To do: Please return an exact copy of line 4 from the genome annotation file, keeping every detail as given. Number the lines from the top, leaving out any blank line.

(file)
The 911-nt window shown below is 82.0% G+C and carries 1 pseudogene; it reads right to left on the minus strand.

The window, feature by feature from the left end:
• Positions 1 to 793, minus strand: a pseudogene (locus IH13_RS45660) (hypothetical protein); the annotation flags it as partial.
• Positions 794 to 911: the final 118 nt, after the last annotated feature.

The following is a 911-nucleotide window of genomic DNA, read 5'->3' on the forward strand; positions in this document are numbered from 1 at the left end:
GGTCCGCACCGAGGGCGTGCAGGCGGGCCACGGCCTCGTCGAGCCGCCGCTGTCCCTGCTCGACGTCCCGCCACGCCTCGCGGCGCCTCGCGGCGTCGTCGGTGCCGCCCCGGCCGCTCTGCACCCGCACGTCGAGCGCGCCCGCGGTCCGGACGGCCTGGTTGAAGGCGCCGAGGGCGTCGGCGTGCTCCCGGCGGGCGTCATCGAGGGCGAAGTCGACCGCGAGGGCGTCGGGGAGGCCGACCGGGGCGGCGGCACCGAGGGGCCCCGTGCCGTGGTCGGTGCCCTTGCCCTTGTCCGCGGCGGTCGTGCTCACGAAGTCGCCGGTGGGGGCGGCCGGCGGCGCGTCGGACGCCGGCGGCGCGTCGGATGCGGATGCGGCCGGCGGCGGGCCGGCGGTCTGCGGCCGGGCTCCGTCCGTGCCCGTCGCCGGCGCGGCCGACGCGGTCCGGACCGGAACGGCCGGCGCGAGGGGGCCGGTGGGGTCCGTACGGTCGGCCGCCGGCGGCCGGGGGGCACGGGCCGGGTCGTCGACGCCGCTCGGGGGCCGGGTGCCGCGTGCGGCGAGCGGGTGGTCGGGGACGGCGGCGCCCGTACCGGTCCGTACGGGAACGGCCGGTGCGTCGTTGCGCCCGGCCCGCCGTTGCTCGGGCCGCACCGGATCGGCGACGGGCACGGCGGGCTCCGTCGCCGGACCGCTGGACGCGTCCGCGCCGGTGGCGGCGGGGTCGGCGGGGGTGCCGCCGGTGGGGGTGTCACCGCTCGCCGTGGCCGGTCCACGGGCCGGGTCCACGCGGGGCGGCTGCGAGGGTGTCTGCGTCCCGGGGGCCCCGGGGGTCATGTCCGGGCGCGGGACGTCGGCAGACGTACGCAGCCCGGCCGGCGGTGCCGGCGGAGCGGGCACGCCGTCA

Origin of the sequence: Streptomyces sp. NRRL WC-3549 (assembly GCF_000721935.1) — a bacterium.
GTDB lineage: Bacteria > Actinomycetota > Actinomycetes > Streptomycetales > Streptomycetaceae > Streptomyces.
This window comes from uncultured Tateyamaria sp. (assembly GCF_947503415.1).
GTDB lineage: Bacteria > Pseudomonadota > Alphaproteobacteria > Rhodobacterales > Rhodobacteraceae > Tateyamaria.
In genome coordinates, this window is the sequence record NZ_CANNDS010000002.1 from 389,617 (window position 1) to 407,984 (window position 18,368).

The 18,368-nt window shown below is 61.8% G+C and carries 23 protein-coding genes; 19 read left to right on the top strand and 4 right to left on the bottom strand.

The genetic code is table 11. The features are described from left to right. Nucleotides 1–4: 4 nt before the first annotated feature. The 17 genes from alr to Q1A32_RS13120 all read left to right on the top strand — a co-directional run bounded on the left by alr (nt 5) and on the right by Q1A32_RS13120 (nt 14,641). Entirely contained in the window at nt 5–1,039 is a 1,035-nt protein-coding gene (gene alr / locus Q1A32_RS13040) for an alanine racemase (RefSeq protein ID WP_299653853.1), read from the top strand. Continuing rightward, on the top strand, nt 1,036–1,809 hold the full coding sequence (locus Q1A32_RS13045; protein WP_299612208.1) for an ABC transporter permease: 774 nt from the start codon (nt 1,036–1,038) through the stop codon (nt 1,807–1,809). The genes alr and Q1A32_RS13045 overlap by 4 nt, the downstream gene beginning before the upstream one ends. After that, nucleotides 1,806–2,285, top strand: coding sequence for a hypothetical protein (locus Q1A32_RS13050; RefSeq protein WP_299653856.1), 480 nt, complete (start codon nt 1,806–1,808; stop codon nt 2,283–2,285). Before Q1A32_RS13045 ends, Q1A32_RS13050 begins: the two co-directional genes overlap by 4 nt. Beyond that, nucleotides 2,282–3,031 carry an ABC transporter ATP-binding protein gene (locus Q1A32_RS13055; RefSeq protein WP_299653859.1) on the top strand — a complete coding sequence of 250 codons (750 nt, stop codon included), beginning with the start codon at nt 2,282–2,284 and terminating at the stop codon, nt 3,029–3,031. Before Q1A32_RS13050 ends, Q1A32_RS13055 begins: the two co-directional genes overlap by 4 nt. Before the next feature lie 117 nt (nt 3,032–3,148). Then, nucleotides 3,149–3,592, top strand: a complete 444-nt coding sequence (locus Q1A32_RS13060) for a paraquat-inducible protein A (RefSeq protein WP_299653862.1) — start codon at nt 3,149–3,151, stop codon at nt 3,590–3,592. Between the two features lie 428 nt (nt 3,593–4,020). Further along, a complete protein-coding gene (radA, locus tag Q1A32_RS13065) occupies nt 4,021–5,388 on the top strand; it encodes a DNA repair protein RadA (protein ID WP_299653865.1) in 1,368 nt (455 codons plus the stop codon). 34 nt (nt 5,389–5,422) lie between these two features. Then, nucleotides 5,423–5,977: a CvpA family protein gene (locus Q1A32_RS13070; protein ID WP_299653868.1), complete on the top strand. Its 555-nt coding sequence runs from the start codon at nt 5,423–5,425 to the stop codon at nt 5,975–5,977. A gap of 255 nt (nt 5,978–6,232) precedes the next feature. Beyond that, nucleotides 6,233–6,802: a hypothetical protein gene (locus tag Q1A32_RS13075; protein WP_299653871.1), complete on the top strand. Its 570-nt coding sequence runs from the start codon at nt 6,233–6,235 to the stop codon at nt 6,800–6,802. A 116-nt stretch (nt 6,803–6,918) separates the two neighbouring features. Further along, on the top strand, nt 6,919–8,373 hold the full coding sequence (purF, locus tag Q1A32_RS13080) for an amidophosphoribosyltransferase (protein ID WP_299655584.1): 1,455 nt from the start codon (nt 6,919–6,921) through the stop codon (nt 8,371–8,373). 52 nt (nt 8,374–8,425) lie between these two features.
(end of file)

• Positions 794 to 911: the final 118 nt, after the last annotated feature.